Imagine this engineering headache: Using a wireless transmitter, you need to send 40 megabytes of data every single second (about the same amount of data as 10 YouTube videos streaming at the same time) over a distance of 100 miles. To complicate matters, one of the transmitters can't be bigger than a pack of chewing gum. Oh, and it's going to be traveling onboard an object 30,000 feet overhead at double the speed of sound.
What's worse, your miniaturized, high-powered transmitters must convey all that data on some of the trickier frequencies of the electromagnetic spectrum.
That's the challenge for University of Kansas researchers in the School of Engineering who just earned a $2.5 million contract from the National Spectrum Consortium to develop a new generation of communication technologies for airborne vehicles on U.S. test ranges. Their engineering work will help remake test-flight communications in the wake of a Federal Communications Commission auction of frequencies once used by the government.
"The electromagnetic spectrum is a limited natural resource that, like other types of resources, is hotly contested, valuable, and there's not enough of it," said Erik Perrins, professor of electrical engineering and computer science at KU, who leads the project. "Some of it is more desirable, like beachfront property, and some is in the desert. The FCC had to deal with wireless companies, the ones we all pay $100-plus a month, saying, 'There's this spectrum that's not being used well, and we could use it better, and we're willing to pay.'"
The FCC sale at first was expected to bring in from $10 to $15 billion but earned the government more than $40 billion in the end. Of that, $500 million was as set aside to relocate some government users to less-desirable real estate on the spectrum, funding projects that include the project spearheaded by Perrins and KU colleague Andy Gill, along with collaborators at Brigham Young University and students at both institutions. Their task is to utilize higher frequencies that don't penetrate buildings as well as lower segments of the electromagnetic spectrum.
"It's similar to when you're at a stoplight next to a car playing music—you're going to hear the bass from their radio, not the high end," Perrins said. "Different frequencies penetrate differently, and those lower frequencies are a nice sweet spot for cellular. For instance, if I'm talking on a cell phone inside a building, light doesn't travel through a building, but radio frequencies do. Cellular companies were interested in these frequencies because they're quite good for their application."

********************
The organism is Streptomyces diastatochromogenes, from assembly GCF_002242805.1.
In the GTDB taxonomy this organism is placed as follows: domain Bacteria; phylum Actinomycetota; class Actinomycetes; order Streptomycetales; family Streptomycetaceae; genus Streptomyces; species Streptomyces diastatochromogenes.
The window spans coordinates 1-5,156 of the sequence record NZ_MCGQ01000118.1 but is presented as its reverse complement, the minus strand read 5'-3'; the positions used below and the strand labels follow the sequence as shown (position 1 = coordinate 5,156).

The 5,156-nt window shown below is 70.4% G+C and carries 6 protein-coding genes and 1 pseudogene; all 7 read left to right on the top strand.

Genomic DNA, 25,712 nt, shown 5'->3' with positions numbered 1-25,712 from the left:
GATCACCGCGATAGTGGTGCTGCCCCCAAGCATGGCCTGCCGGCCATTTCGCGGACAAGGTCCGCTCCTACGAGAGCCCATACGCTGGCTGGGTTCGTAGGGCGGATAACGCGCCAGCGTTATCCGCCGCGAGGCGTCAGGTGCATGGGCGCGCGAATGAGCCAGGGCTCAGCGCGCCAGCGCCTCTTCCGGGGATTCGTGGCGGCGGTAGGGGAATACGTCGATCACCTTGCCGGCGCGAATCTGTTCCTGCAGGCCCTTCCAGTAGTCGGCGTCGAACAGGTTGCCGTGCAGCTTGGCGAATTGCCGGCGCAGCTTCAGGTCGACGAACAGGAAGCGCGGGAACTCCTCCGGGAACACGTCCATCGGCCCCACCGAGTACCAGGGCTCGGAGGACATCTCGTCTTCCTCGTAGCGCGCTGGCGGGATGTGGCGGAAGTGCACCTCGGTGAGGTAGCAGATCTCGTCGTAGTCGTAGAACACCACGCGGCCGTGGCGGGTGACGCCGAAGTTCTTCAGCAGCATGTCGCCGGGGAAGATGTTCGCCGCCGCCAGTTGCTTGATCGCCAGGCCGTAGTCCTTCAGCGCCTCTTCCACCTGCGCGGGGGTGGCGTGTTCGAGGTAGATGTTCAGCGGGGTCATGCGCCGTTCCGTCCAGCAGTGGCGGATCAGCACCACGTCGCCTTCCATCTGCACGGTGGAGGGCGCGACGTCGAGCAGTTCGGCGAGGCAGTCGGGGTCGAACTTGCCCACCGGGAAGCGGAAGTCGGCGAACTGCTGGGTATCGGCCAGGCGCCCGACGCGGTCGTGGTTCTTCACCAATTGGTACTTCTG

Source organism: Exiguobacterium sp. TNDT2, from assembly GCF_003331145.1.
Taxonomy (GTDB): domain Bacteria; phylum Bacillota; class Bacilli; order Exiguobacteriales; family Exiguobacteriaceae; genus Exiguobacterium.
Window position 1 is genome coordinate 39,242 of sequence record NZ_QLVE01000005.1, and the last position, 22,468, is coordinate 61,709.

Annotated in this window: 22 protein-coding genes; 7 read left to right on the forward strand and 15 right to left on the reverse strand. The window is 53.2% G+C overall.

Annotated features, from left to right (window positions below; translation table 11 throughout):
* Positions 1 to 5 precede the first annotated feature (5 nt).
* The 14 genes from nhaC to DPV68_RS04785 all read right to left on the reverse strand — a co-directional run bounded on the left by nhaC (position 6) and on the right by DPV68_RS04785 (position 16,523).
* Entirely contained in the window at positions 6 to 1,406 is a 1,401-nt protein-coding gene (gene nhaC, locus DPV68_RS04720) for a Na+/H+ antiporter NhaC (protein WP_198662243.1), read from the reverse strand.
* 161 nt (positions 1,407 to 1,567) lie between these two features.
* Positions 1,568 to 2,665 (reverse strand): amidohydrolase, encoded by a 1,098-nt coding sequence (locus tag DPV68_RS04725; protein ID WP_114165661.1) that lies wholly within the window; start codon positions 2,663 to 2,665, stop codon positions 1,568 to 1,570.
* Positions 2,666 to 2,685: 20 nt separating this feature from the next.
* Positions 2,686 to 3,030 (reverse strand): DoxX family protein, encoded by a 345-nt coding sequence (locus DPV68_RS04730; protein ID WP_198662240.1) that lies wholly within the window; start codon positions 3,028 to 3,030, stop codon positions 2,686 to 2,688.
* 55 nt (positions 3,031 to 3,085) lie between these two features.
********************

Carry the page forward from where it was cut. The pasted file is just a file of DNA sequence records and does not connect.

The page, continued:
The KU research will optimize communications at about 5 gigahertz (GHz), roughly three or four times farther up the frequency dial than previous communications at U.S. test ranges. Initially, the work will take place in labs at KU and later will move to the Air Force Test Center at Edwards Air Force Base in California, perhaps most famous as the setting where Chuck Yeager broke the sound barrier in 1947. There, equipment developed in Lawrence will be tested aboard a Beechcraft C-12 Huron, a twin-engine turboprop aircraft.
The most challenging aspects of the research arise from the smaller bandwidth available at the new home and its vulnerability to signal deterioration.
"The project has to deal with efficiency," he said. "We're trying to pack more information into the same amount of space as before. It's a little like putting a multistory building on a parcel of land instead of a single-level structure, using a more efficient type of modulation than they've used previously. The power consumption is going to be different, as it's going to take a more powerful signal to propagate through the airwaves."
Because transmissions at 5 GHz can be problematic, the KU researcher said a key element of the research is to combine higher efficiency modulation with technology known as forward error control codes.
"Error control coding is a way to protect the bits in the signal, so when errors occur they can be detected and corrected automatically," Perrins said. "It's an added redundancy. For instance, when we're speaking using the English language, not every sound is a word, and not all words form a valid sentence. Because of that structure, if a word gets erased from a sentence, we still can guess what's missing. Or if someone calls out Derrick instead of Erik, I'll still raise my hand. That's what you do with error control coding. You add patterns that when they get disrupted you can correct them on the other side—and that allows you to communicate with a weaker signal."
The communications between test vehicles and ground-based receivers will carry much of the same kind of information that would be recorded to an aircraft's flight recorder, revealing aircraft performance and flight characteristics following a crash or malfunction.
"This will transmit the kind of data that a black box harvests, but in routine flight that data typically isn't sent to the ground because there are too many planes, there's not enough spectrum for that to take place," Perrins said. "But at a test range, because the test articles are in development, we'll need to get data to the ground immediately."
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